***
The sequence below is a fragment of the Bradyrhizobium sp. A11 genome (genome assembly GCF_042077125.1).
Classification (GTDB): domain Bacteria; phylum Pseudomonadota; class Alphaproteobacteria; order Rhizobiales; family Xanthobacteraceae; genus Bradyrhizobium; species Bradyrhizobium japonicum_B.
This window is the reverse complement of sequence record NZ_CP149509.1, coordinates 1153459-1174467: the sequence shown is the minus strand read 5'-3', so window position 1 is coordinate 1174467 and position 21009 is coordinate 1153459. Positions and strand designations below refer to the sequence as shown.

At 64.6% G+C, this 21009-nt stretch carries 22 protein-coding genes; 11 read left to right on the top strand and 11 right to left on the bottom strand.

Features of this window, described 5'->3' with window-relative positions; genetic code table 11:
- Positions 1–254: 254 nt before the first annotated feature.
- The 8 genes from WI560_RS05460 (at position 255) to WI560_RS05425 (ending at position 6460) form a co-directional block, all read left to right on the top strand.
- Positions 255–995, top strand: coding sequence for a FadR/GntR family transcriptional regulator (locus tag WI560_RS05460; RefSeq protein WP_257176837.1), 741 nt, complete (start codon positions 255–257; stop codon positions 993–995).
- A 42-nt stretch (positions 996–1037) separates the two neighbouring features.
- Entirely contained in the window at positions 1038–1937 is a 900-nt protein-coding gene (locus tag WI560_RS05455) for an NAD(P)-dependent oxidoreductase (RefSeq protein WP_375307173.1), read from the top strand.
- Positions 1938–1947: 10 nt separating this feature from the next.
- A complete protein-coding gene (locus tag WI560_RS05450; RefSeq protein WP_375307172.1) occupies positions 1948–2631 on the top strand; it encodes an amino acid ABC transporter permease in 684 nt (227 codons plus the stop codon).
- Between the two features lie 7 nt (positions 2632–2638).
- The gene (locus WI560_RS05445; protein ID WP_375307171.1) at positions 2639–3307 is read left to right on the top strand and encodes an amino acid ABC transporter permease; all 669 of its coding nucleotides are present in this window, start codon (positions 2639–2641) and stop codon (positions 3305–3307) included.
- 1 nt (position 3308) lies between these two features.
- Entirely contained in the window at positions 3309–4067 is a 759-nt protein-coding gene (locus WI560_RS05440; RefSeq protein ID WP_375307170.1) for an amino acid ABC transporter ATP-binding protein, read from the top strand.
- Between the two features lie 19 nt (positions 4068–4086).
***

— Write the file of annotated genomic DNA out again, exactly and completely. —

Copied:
The sequence below is a fragment of the Bradyrhizobium sp. A11 genome (genome assembly GCF_042077125.1).
Classification (GTDB): domain Bacteria; phylum Pseudomonadota; class Alphaproteobacteria; order Rhizobiales; family Xanthobacteraceae; genus Bradyrhizobium; species Bradyrhizobium japonicum_B.
This window is the reverse complement of sequence record NZ_CP149509.1, coordinates 1153459-1174467: the sequence shown is the minus strand read 5'-3', so window position 1 is coordinate 1174467 and position 21009 is coordinate 1153459. Positions and strand designations below refer to the sequence as shown.

At 64.6% G+C, this 21009-nt stretch carries 22 protein-coding genes; 11 read left to right on the top strand and 11 right to left on the bottom strand.

Features of this window, described 5'->3' with window-relative positions; genetic code table 11:
- Positions 1–254: 254 nt before the first annotated feature.
- The 8 genes from WI560_RS05460 (at position 255) to WI560_RS05425 (ending at position 6460) form a co-directional block, all read left to right on the top strand.
- Positions 255–995, top strand: coding sequence for a FadR/GntR family transcriptional regulator (locus tag WI560_RS05460; RefSeq protein WP_257176837.1), 741 nt, complete (start codon positions 255–257; stop codon positions 993–995).
- A 42-nt stretch (positions 996–1037) separates the two neighbouring features.
- Entirely contained in the window at positions 1038–1937 is a 900-nt protein-coding gene (locus tag WI560_RS05455) for an NAD(P)-dependent oxidoreductase (RefSeq protein WP_375307173.1), read from the top strand.
- Positions 1938–1947: 10 nt separating this feature from the next.
- A complete protein-coding gene (locus tag WI560_RS05450; RefSeq protein WP_375307172.1) occupies positions 1948–2631 on the top strand; it encodes an amino acid ABC transporter permease in 684 nt (227 codons plus the stop codon).
- Between the two features lie 7 nt (positions 2632–2638).
- The gene (locus WI560_RS05445; protein ID WP_375307171.1) at positions 2639–3307 is read left to right on the top strand and encodes an amino acid ABC transporter permease; all 669 of its coding nucleotides are present in this window, start codon (positions 2639–2641) and stop codon (positions 3305–3307) included.
- 1 nt (position 3308) lies between these two features.
- Entirely contained in the window at positions 3309–4067 is a 759-nt protein-coding gene (locus WI560_RS05440; RefSeq protein ID WP_375307170.1) for an amino acid ABC transporter ATP-binding protein, read from the top strand.
- Between the two features lie 19 nt (positions 4068–4086).